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LO 7 - Classified Balance Sheet
• Current assets – assets expected to be converted to cash, sold, or consumed during the next 12 months (or within an operating cycle if longer) • Current liabilities – liabilities expected to be paid within the next year (or operating cycle if longer) • Working capital – the excess of current assets over current liabilities
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LO 7 - Classified Balance Sheet
• Liquidity is a company’s ability to pay its immediate financial obligations with cash and near-cash assets • The current ratio evaluates a company’s liquidity
Current Ratio = Current assets Current liabilities

• If the ratio is too low – difficulty in meeting shortterm obligations • If the ratio is too high – excessive holdings of current assets, inefficient use of resources
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LO 8 - Income Statement Formats LO 7 - Classified Balance Sheet
• Quick ratio (acid test) – removes Inventory (and other less liquid assets such as Prepaid Expenses) from the numerator of the calculation • Current ratios normally vary between 1.0 and 2.0, but this is very industry-specific.
Single step - lists revenues and deducts expenses without drawing any intermediate subtotals

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LO 8 - Income Statement Formats
Multiple step - lists revenues and deducts expenses while drawing intermediate informative subtotals

LO 8 - Income Statement Formats
• In a multiple-step income statement, Intermediate and informative subtotals usually include the following:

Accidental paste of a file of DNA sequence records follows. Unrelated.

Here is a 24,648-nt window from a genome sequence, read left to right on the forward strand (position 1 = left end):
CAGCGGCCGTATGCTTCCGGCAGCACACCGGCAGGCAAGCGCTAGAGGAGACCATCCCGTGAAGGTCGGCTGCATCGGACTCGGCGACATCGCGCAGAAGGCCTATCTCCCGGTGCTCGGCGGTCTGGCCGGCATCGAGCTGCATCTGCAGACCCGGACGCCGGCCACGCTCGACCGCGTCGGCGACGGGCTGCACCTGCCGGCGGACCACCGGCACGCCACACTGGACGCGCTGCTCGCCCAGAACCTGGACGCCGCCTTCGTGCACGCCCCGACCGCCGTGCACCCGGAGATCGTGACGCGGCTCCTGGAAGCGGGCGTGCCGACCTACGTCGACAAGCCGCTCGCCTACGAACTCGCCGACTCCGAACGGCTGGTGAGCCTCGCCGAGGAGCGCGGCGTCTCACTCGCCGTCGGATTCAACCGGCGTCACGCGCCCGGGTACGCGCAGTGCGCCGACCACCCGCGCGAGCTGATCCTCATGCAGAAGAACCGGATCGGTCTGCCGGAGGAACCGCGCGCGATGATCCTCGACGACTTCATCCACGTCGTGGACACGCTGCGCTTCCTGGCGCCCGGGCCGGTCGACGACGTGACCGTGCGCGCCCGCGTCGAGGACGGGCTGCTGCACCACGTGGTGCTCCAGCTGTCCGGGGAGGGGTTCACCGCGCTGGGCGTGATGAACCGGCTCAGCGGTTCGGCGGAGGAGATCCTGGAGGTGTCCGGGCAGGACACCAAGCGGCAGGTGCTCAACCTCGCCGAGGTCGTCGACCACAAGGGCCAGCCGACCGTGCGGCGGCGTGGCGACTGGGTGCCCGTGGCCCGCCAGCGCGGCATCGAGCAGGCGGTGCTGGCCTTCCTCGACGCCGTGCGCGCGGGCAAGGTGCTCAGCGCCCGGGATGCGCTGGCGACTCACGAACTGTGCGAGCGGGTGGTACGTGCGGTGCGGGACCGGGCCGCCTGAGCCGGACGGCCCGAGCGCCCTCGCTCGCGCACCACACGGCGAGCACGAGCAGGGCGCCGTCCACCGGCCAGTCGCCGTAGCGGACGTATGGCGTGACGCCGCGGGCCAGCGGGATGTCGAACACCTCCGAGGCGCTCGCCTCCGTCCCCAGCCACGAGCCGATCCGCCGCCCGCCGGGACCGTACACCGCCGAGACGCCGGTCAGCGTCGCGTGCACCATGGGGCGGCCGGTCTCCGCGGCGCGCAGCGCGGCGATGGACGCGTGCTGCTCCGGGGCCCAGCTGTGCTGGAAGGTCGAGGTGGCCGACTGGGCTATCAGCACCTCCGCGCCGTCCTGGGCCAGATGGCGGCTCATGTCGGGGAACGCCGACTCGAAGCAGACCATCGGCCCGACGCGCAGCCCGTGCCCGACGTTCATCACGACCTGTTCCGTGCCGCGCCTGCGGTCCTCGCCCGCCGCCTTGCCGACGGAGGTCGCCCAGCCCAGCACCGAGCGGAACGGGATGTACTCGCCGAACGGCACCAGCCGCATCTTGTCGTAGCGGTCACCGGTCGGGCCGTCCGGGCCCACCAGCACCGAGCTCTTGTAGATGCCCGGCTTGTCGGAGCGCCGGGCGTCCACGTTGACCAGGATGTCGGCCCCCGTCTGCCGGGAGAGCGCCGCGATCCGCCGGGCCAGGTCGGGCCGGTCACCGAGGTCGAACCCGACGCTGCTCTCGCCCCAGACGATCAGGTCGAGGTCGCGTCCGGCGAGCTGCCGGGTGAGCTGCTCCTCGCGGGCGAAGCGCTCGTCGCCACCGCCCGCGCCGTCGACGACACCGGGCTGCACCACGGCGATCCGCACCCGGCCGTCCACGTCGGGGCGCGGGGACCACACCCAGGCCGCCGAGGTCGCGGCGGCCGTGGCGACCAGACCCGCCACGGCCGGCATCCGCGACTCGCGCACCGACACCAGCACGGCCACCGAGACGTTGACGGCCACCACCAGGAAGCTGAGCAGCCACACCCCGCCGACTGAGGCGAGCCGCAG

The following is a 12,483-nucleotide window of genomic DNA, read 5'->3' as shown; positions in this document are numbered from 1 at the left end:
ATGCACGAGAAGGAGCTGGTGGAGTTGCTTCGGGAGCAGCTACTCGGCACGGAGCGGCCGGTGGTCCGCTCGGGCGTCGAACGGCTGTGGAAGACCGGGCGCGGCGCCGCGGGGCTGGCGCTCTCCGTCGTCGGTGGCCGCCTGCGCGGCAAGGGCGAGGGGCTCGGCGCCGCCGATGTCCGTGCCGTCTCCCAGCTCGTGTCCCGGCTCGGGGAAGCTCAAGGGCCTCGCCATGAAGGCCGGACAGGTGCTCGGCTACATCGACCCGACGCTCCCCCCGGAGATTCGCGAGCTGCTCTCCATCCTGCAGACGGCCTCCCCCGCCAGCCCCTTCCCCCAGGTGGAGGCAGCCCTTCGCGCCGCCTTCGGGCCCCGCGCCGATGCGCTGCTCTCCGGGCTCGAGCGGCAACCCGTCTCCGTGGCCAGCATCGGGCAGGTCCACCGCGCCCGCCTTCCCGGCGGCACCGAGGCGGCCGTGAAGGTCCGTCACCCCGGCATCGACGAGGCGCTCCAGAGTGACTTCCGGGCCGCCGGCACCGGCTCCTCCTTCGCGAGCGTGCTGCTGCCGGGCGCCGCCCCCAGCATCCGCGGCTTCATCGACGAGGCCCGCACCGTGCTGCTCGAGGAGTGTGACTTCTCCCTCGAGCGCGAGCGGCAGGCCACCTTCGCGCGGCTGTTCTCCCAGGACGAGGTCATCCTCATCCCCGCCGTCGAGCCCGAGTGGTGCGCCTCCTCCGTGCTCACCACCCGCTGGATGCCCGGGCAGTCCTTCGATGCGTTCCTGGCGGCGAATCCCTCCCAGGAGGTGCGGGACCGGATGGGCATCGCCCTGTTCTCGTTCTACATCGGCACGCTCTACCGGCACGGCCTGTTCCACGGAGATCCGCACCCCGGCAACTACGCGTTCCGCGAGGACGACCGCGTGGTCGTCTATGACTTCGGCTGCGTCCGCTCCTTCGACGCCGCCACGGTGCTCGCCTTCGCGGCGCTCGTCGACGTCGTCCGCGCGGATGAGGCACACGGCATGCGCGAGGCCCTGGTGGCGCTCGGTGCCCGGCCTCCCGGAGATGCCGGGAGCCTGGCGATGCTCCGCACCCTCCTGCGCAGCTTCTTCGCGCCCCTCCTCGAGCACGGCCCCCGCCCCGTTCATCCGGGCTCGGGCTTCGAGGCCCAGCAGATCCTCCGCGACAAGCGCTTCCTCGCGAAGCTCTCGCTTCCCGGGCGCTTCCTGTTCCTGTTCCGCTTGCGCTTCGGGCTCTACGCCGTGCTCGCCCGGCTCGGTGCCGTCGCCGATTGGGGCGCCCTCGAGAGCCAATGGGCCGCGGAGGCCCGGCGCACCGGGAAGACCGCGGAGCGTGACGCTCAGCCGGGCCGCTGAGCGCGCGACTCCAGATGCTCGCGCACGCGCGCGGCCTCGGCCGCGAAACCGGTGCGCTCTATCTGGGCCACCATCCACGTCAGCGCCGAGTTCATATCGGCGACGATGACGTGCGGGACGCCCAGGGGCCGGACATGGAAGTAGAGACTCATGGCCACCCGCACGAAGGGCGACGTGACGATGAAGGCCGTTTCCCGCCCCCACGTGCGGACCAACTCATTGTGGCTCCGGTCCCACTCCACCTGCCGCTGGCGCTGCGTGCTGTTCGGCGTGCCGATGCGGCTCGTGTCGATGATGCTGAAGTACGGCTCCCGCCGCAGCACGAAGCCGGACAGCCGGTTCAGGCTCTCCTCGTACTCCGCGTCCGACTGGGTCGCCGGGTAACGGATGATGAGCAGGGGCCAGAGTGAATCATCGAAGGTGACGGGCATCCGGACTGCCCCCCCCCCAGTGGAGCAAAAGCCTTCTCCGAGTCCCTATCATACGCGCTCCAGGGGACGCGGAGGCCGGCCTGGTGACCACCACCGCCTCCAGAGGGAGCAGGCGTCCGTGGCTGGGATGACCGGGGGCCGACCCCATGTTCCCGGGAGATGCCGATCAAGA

– Gross profit (gross margin) - excess of sales revenue over the cost of the inventory that was sold – Operating expenses - recurring expenses that pertain to the firm’s routine, ongoing operations – Operating income – gross profit less operating expenses (income from operations) – Other (Non-operating) items – not related to the firm’s principal operations, i.e., the unusual and/or infrequent flows
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LO 9 - Profitability Evaluation Ratios
• Profitability – company ’s ability to generate earnings and pay dividends to its investors; to provide them with a particular rate of return on their investment • The four basic profitability ratios are
– – – – Gross profit percentage Return on sales Return on common stockholders’ investment Return on assets

LO 9 - Profitability Evaluation Ratios
• Gross profit percentage - profitability just from selling goods; other expenses/losses are not considered Gross profit percentage = Gross profit / Sales = $60,000 / $160,000 = 37.5% • Return on sales ratio (Net Profit Margin) profitability after all expense, gains, and losses Return on sales = Net income / sales = $13,530 / $160,000 = 8.5%
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• Ratios vary greatly by industry • Meaning is derived by comparison to others
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LO 9 - Profitability Evaluation Ratios
• Return on common stockholders’ equity (ROE or ROCE) - amount of income produced by average invested capital
Return on common = Net income/Average common stockholders’ equity stockholders’ equity = $13,530 / ½ ($400,000 + $413,530) = $13,530 / $406,765 = 3.3% (for 1 month)

• Return on assets (ROA) - measures how effectively assets generate profits
Return on assets = = = = Net income / Average total assets $13,530 / ½ ($620,000 + $646,400) $13,520 / $633,200 2.1% (for 1 month)